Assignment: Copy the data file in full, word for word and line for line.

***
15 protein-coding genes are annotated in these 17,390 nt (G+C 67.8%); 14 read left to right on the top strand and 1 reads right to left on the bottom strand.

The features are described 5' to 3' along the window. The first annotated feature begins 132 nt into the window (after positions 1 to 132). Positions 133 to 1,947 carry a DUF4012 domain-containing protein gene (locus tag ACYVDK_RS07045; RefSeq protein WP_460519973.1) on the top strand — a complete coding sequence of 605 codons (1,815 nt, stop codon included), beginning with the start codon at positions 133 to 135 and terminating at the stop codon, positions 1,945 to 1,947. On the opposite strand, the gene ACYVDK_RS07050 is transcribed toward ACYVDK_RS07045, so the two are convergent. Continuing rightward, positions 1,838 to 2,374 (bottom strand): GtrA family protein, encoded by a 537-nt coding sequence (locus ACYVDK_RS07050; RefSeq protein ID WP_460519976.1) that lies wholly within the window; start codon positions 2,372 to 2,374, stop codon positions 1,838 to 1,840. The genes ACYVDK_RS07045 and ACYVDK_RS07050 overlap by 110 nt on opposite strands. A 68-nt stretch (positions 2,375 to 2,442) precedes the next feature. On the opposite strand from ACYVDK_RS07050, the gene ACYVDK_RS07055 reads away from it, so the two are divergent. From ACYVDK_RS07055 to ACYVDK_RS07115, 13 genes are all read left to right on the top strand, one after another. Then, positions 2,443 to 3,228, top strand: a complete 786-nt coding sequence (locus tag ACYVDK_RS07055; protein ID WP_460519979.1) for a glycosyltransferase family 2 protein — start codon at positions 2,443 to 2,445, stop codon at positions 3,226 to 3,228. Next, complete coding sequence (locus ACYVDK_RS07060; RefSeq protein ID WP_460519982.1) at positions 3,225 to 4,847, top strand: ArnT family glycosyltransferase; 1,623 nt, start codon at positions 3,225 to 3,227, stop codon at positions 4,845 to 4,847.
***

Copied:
15 protein-coding genes are annotated in these 17,390 nt (G+C 67.8%); 14 read left to right on the top strand and 1 reads right to left on the bottom strand.

The features are described 5' to 3' along the window. The first annotated feature begins 132 nt into the window (after positions 1 to 132). Positions 133 to 1,947 carry a DUF4012 domain-containing protein gene (locus tag ACYVDK_RS07045; RefSeq protein WP_460519973.1) on the top strand — a complete coding sequence of 605 codons (1,815 nt, stop codon included), beginning with the start codon at positions 133 to 135 and terminating at the stop codon, positions 1,945 to 1,947. On the opposite strand, the gene ACYVDK_RS07050 is transcribed toward ACYVDK_RS07045, so the two are convergent. Continuing rightward, positions 1,838 to 2,374 (bottom strand): GtrA family protein, encoded by a 537-nt coding sequence (locus ACYVDK_RS07050; RefSeq protein ID WP_460519976.1) that lies wholly within the window; start codon positions 2,372 to 2,374, stop codon positions 1,838 to 1,840. The genes ACYVDK_RS07045 and ACYVDK_RS07050 overlap by 110 nt on opposite strands. A 68-nt stretch (positions 2,375 to 2,442) precedes the next feature. On the opposite strand from ACYVDK_RS07050, the gene ACYVDK_RS07055 reads away from it, so the two are divergent. From ACYVDK_RS07055 to ACYVDK_RS07115, 13 genes are all read left to right on the top strand, one after another. Then, positions 2,443 to 3,228, top strand: a complete 786-nt coding sequence (locus tag ACYVDK_RS07055; protein ID WP_460519979.1) for a glycosyltransferase family 2 protein — start codon at positions 2,443 to 2,445, stop codon at positions 3,226 to 3,228. Next, complete coding sequence (locus ACYVDK_RS07060; RefSeq protein ID WP_460519982.1) at positions 3,225 to 4,847, top strand: ArnT family glycosyltransferase; 1,623 nt, start codon at positions 3,225 to 3,227, stop codon at positions 4,845 to 4,847.